Regular price: $3.95

    • Figurative Painting: Confronting the Crisis

    • Studies in World Art, Book 119
    • By: Edward Lucie-Smith
    • Narrated by: Joe Van Riper
    • Length: 22 mins
    • Unabridged
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    This exhibition, based on a single, very personal and - dare one say it? - extremely distinguished private collection, tackles a large subject within a relatively small compass. It aims to examine a now universally recognized crisis, which is what is happening to painting as an art form. Quite a large number of critics and curators have, in recent years, proclaimed that painting is dead: that attention must now be paid to other kinds of art.

    Regular price: $3.95

    • Joseph Beuys

    • Studies in World Art, Book 42
    • By: Edward Lucie-Smith
    • Narrated by: Ian Kingsley
    • Length: 12 mins
    • Unabridged
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    Many people - among them, most art-world insiders - think that Joseph Beuys was the most important artist of the second half of the 20th century. Beuys was many things - a shaman, a trickster, a charismatic social and political activist. He spearheaded the return to prominence of the German avant-garde post-World War II, and his impact on both the European and American art worlds continues to be felt today, nearly 20 years after his death in January 1986.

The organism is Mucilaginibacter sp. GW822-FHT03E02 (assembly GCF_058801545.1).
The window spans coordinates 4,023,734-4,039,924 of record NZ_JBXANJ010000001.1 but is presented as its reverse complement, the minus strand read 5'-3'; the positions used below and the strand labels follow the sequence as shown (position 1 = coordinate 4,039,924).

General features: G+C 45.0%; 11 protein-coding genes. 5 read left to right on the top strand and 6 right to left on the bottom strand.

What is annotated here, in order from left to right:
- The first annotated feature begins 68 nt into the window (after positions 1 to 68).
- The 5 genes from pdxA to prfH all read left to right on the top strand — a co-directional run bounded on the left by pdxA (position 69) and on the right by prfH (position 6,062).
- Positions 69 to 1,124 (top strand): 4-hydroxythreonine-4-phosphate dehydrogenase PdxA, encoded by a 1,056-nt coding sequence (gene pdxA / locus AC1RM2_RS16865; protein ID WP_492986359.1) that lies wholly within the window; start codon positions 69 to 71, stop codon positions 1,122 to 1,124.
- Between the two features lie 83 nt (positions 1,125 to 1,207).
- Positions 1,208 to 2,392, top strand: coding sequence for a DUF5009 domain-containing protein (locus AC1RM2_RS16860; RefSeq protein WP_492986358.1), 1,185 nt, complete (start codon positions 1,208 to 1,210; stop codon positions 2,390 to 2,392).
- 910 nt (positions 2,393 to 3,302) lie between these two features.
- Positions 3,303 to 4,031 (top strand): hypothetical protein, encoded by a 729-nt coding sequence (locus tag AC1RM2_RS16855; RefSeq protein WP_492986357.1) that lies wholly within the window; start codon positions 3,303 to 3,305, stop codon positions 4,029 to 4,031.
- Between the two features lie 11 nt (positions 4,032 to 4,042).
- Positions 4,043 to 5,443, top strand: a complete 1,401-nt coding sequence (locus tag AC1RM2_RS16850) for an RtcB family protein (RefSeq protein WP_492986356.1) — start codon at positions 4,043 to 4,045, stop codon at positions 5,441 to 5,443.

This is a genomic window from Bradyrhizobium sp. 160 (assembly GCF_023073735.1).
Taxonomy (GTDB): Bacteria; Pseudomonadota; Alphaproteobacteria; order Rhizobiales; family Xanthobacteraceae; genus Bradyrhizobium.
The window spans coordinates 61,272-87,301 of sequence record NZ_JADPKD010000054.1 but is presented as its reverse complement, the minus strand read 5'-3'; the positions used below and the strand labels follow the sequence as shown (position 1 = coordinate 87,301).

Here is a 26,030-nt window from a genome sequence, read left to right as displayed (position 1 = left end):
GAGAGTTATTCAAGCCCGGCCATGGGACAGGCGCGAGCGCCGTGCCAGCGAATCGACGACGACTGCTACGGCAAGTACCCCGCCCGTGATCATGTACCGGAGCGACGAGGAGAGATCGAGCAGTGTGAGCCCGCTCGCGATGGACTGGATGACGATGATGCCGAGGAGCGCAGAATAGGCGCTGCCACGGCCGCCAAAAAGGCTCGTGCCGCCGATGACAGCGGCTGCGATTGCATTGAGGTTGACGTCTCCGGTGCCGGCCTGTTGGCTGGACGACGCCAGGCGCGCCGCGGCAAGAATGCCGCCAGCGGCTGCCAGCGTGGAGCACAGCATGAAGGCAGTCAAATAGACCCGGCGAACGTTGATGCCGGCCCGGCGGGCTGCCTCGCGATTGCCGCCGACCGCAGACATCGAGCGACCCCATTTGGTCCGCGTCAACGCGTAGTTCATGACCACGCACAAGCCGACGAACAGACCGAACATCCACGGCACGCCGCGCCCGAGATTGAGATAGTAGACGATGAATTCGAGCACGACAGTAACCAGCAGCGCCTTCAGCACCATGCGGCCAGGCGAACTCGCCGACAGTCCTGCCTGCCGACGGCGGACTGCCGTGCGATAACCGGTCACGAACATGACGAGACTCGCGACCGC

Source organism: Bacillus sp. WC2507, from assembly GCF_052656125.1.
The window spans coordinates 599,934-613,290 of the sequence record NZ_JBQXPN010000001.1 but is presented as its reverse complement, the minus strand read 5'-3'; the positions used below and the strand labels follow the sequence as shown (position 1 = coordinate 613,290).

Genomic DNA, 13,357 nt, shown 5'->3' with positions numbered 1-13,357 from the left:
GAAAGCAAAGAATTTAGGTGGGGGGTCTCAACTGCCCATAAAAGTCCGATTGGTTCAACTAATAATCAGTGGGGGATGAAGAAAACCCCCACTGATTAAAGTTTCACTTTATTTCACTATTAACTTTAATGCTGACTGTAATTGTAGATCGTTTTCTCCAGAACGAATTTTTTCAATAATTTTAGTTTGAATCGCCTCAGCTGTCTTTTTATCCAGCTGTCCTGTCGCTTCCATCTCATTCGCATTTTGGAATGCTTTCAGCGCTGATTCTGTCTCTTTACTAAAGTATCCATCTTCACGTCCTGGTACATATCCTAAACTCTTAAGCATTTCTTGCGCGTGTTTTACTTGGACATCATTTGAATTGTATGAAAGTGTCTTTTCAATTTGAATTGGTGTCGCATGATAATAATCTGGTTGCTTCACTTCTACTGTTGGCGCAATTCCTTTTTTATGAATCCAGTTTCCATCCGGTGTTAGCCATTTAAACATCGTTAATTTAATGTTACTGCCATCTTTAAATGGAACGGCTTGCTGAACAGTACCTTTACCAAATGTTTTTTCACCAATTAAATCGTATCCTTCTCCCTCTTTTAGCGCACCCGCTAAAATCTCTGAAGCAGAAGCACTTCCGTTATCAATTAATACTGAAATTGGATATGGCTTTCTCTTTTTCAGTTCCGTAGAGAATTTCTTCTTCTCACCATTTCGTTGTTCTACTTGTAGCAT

Regular price: $3.95

    • Halfway There with Delacroix

    • Studies in World Art, Book 120
    • By: Edward Lucie-Smith
    • Narrated by: Tim Carper
    • Length: 11 mins
    • Unabridged
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    The new exhibition at the National Gallery in London is entitled "Delacroix - And the Rise of Modern Art". In other words, Delacroix, one of the most important artists of the first half of the 19th century, is presented as being important, not so much for what he actually did as an individual creator, but because he in so many ways foreshadowed the kind of art that was made immediately after his demise - in particular by artists linked to Impressionism, Post-Impressionism and even Fauvism.

    Regular price: $3.95

    • Magical Thinking: Why the Avant-Garde Is Now History

    • Studies in World Art, Book 140
    • By: Edward Lucie-Smith
    • Narrated by: Jack Wynters
    • Length: 1 hr and 28 mins
    • Unabridged
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    The word avant-garde, so much used in connection with the various manifestations of contemporary art, is starting to have a strange, ironic ring to it. One might even claim that it is starting to signify what is behind the times, rather than in front of them. Like all such terms, it is in fact a metaphor, rather than a direct description. Borrowed from old-fashioned military terminology, it seeks to describe a situation where social norms are being perpetually challenged by artists. In the military sphere, where it originated, it is long out of use.